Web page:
There’s an all-new 2019 Aston Martin Vantage arriving in showrooms later this year. The new coupe will replace a predecessor that was in production for 12 full years – that’s two lifetimes in the automotive industry’s typical renewal cycle. Yet enthusiasts and fans of the brand will dismiss the long wait once they drop behind the wheel of the completely redesigned Vantage, as the British automaker’s sportiest offering is the best vehicle to ever emerge from its factory in Gaydon, England.
There’s no mistaking the new Vantage for anything but an Aston Martin. The company’s bold and distinctive styling has been carried forward to the new vehicle, but with a modern twist. The oversized front grill, which is necessary to feed air to the engine, retains its iconic shape and is more prominent, but the headlights are smaller. The side gills on the front quarter-panel now dump air out of the wheel wells, to lower lift – the sculpted rear valance achieves the same objective. Overall, the engineers have managed to create a sleeker coupe, with notable aerodynamic downforce (something we appreciated during our rainy test drive), without the need for unsightly wings.
The passenger cabin is equally advanced – particularly revolutionary for this traditional automaker. Occupants face an organically sculpted dashboard and center console with an array of toggle switches, rotary dials, and round buttons with genuine glass faces – artfully crafted. Technology abounds with two multifunction digital infotainment screens – one in front of the driver, the other at the top of the dashboard.
Most impressive are the handcrafted materials, a gorgeous mix of fine leathers and metals, which are contrasted by unique patterns and colors. The visual extravagance is accompanied by a wonderful leather aroma, moderately intoxicating, that reinforces the Aston Martin’s luxury and prestige – taken as a whole, the passenger cabin borders on over-the-top.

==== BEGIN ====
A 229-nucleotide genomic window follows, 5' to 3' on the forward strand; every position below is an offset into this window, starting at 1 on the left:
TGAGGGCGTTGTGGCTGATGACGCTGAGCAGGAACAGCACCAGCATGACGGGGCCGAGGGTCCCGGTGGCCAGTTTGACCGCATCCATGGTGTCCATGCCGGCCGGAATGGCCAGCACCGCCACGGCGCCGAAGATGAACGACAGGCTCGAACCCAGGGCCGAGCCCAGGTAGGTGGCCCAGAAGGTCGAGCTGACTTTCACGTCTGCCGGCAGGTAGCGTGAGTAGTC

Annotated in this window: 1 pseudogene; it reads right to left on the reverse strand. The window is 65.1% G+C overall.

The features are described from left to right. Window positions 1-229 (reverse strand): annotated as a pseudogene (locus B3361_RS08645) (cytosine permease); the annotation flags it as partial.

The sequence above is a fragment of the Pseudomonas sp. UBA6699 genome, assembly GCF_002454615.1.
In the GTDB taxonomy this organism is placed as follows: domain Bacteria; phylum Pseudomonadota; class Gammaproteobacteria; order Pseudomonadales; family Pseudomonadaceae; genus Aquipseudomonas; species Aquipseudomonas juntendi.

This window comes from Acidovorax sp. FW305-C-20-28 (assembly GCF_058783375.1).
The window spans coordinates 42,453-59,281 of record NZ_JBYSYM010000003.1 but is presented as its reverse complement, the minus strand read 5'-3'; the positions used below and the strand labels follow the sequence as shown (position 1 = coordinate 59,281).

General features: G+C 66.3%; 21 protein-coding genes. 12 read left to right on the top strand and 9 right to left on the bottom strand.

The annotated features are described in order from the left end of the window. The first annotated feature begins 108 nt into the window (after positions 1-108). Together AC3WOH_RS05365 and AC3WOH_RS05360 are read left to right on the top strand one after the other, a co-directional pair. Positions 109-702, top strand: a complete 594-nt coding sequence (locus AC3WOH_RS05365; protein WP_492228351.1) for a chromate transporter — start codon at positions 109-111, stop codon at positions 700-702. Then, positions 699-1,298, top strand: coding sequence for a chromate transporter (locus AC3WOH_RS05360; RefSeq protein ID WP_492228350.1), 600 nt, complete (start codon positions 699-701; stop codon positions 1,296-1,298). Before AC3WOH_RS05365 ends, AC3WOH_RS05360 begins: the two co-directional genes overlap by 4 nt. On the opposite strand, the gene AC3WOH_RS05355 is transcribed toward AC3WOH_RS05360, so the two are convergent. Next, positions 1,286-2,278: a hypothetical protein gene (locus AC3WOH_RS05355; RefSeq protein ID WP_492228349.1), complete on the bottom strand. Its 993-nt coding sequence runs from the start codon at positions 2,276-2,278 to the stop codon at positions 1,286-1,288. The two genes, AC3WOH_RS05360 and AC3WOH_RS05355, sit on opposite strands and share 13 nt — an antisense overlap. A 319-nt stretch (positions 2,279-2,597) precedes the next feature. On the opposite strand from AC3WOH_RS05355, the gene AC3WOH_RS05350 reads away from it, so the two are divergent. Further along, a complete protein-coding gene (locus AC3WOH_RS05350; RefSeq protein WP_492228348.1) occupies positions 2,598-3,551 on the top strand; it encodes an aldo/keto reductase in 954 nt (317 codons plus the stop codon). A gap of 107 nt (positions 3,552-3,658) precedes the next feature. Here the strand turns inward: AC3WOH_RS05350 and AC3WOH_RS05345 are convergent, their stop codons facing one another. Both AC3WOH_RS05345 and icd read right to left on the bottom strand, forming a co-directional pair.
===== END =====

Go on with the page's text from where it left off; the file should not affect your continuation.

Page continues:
Aston Martin utilizes a manufacturing technique that bonds aluminum components together with adhesives and fasteners. The process, which is common in the aircraft industry, makes its chassis lightweight and strong. The robust platform, with a solid-mounted rear subframe, allows the engineers to improve the steering. “If you’ve got more rear lateral stiffness, you can put more response on the front because the rear can cope with it,” explains Matt Becker, Chief Engineer at Aston Martin. That stiff platform also serves as a rock-sold foundation for the Vantage’s 3-mode “Skyhook” Adaptive Damping System (the driver may choose between Sport, Sport Plus and Track settings).
The standard engine is a twin-turbocharged 4.0-liter V8, sourced from Mercedes-AMG, rated at 503 horsepower and 505 lb-ft of torque. Mated to a standard 8-speed automatic transmission, which drives the rear wheels through a unique alloy torque tube with a carbon-fiber propeller shaft, the 2-seater rockets from a standstill to 60 mph in just 3.5 seconds. If the road is long enough, the sports car won’t run out of steam until it hits a blistering 195 mph and it could have gone faster. “We haven’t chased top speed, because it’s all about the agility and the dynamic performance of the car,” notes Becker.